A worm spread through AOL’s Instant Messenger is disguising itself as a piece of Microsoft anti-piracy software, security experts have warned.
The W32/Cuebot-K worm aims to open up a backdoor in Windows that could allow hackers to take control of the machine, security firm Sophos warned.
Senior technology consultant Graham Cluley said: “It describes itself to Windows in the Services as the Windows Genuine Advantage Validation Notification, which is the name of a genuine Windows process used by Microsoft to detect pirated software.”
Sophos had only received a “handful of reports” of the worm so far, Cluley said. But he added: “It’s a useful reminder that things are not always what they seem on your computer. If you have Instant Messenger services, don’t think the email or message from your buddy is safe.”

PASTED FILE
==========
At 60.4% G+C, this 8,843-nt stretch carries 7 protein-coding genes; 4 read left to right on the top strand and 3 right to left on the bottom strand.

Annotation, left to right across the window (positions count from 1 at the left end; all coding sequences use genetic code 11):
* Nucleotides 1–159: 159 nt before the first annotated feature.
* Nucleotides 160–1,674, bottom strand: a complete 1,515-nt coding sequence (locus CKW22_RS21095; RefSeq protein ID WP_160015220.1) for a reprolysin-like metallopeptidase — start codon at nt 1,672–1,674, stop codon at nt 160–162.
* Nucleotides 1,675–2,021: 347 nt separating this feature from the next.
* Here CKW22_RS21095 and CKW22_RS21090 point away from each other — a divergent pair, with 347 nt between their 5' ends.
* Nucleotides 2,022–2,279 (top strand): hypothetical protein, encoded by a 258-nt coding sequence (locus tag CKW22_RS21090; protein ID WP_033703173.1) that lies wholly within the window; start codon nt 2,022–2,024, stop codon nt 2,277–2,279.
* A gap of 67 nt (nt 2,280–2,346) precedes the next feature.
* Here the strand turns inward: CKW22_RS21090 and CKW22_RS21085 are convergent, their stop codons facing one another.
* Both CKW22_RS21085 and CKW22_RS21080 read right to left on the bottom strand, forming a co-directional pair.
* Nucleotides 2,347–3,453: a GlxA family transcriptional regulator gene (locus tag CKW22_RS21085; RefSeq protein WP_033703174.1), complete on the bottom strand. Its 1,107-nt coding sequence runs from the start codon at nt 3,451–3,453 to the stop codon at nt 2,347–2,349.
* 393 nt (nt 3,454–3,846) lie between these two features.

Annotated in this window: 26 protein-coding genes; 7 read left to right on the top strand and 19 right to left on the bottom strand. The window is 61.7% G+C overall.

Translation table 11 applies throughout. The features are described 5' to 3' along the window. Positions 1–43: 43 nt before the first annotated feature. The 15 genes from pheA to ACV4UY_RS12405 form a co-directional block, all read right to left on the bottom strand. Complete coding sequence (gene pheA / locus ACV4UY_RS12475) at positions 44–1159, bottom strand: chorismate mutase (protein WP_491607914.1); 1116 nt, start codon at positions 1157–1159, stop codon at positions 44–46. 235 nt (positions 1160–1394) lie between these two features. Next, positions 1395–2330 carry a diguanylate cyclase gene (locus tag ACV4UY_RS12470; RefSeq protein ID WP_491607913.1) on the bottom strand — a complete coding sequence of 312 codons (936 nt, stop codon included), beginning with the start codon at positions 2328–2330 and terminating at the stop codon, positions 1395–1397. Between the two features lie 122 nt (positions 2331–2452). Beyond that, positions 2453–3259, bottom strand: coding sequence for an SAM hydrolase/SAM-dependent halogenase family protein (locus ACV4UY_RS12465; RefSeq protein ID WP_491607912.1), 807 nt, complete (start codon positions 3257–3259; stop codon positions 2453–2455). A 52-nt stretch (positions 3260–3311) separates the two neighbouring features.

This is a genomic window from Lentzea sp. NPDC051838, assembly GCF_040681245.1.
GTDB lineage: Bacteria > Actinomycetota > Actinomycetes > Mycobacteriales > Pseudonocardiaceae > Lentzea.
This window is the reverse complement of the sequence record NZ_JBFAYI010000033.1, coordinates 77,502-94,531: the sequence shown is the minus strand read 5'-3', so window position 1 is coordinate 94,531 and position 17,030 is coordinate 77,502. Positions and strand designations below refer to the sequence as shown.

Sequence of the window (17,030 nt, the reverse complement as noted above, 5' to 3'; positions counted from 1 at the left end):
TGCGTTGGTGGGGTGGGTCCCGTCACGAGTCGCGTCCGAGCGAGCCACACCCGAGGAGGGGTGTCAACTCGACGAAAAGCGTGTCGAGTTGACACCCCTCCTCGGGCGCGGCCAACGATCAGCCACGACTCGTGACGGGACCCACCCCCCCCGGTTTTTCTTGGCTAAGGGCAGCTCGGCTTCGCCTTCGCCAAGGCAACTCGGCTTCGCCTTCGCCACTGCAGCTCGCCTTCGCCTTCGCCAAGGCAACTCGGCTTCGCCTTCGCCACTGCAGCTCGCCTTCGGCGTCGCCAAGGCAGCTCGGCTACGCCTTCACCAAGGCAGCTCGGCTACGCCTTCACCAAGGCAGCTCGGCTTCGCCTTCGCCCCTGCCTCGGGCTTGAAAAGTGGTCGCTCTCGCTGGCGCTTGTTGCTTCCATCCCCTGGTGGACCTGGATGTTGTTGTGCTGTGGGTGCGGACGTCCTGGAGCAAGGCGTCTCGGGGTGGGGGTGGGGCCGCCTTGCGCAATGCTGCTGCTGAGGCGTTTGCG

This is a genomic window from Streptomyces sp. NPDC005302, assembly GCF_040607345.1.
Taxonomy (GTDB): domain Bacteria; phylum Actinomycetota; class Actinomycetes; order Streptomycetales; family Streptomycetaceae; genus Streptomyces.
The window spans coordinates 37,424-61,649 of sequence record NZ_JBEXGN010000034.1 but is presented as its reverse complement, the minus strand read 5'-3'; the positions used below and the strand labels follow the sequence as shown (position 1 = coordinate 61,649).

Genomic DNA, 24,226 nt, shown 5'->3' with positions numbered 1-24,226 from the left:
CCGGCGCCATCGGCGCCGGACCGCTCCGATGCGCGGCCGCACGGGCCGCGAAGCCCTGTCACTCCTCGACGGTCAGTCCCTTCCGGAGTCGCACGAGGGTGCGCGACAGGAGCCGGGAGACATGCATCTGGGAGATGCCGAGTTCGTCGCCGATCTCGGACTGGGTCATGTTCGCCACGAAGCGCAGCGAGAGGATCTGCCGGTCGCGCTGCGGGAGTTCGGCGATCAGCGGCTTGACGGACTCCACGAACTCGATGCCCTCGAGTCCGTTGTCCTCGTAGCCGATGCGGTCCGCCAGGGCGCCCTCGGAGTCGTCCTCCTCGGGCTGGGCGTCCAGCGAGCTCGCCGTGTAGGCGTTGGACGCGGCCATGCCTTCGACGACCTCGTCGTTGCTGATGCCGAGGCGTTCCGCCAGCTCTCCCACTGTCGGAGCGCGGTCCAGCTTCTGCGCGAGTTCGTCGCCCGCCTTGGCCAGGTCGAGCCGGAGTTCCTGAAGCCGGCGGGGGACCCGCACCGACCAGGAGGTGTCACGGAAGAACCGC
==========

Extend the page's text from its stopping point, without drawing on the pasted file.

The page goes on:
Worm attacks on corporate instant messaging systems have been increasing sharply. Research released in February by instant messaging management firm Postini revealed that more than 2,400 new threats had appeared in 2005 – a number expected to double by next year.